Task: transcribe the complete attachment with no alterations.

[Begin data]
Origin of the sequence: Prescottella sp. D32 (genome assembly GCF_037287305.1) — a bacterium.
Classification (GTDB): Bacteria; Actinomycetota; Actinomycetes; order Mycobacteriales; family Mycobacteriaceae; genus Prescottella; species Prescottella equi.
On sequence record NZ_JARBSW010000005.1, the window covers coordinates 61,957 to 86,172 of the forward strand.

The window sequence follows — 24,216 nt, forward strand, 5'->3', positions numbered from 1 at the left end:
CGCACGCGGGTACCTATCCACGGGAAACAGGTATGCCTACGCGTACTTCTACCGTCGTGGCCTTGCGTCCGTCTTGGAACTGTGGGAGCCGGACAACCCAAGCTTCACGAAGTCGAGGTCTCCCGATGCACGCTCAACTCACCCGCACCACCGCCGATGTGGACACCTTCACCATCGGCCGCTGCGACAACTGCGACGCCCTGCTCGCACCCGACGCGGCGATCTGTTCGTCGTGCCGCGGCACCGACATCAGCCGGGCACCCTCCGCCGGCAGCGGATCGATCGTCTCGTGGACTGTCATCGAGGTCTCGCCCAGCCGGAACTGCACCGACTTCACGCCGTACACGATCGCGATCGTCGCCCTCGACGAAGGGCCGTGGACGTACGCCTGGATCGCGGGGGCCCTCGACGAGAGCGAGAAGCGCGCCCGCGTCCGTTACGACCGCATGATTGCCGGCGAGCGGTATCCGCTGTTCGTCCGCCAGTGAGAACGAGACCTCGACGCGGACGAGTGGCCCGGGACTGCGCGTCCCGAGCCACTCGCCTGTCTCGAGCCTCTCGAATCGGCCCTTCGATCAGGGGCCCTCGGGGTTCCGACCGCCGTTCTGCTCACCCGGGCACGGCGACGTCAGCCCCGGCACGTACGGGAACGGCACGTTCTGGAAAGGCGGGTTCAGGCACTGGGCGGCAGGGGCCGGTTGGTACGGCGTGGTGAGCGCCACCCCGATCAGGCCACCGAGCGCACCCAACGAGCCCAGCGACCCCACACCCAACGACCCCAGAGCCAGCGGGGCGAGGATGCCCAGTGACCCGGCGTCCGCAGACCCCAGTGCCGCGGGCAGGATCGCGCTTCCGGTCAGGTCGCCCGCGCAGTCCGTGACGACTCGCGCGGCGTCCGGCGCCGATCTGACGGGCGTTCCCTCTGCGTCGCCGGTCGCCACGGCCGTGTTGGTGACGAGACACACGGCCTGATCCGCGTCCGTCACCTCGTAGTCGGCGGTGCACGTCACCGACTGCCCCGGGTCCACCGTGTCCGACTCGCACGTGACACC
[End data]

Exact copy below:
Origin of the sequence: Prescottella sp. D32 (genome assembly GCF_037287305.1) — a bacterium.
Classification (GTDB): Bacteria; Actinomycetota; Actinomycetes; order Mycobacteriales; family Mycobacteriaceae; genus Prescottella; species Prescottella equi.
On sequence record NZ_JARBSW010000005.1, the window covers coordinates 61,957 to 86,172 of the forward strand.

The window sequence follows — 24,216 nt, forward strand, 5'->3', positions numbered from 1 at the left end:
CGCACGCGGGTACCTATCCACGGGAAACAGGTATGCCTACGCGTACTTCTACCGTCGTGGCCTTGCGTCCGTCTTGGAACTGTGGGAGCCGGACAACCCAAGCTTCACGAAGTCGAGGTCTCCCGATGCACGCTCAACTCACCCGCACCACCGCCGATGTGGACACCTTCACCATCGGCCGCTGCGACAACTGCGACGCCCTGCTCGCACCCGACGCGGCGATCTGTTCGTCGTGCCGCGGCACCGACATCAGCCGGGCACCCTCCGCCGGCAGCGGATCGATCGTCTCGTGGACTGTCATCGAGGTCTCGCCCAGCCGGAACTGCACCGACTTCACGCCGTACACGATCGCGATCGTCGCCCTCGACGAAGGGCCGTGGACGTACGCCTGGATCGCGGGGGCCCTCGACGAGAGCGAGAAGCGCGCCCGCGTCCGTTACGACCGCATGATTGCCGGCGAGCGGTATCCGCTGTTCGTCCGCCAGTGAGAACGAGACCTCGACGCGGACGAGTGGCCCGGGACTGCGCGTCCCGAGCCACTCGCCTGTCTCGAGCCTCTCGAATCGGCCCTTCGATCAGGGGCCCTCGGGGTTCCGACCGCCGTTCTGCTCACCCGGGCACGGCGACGTCAGCCCCGGCACGTACGGGAACGGCACGTTCTGGAAAGGCGGGTTCAGGCACTGGGCGGCAGGGGCCGGTTGGTACGGCGTGGTGAGCGCCACCCCGATCAGGCCACCGAGCGCACCCAACGAGCCCAGCGACCCCACACCCAACGACCCCAGAGCCAGCGGGGCGAGGATGCCCAGTGACCCGGCGTCCGCAGACCCCAGTGCCGCGGGCAGGATCGCGCTTCCGGTCAGGTCGCCCGCGCAGTCCGTGACGACTCGCGCGGCGTCCGGCGCCGATCTGACGGGCGTTCCCTCTGCGTCGCCGGTCGCCACGGCCGTGTTGGTGACGAGACACACGGCCTGATCCGCGTCCGTCACCTCGTAGTCGGCGGTGCACGTCACCGACTGCCCCGGGTCCACCGTGTCCGACTCGCACGTGACACC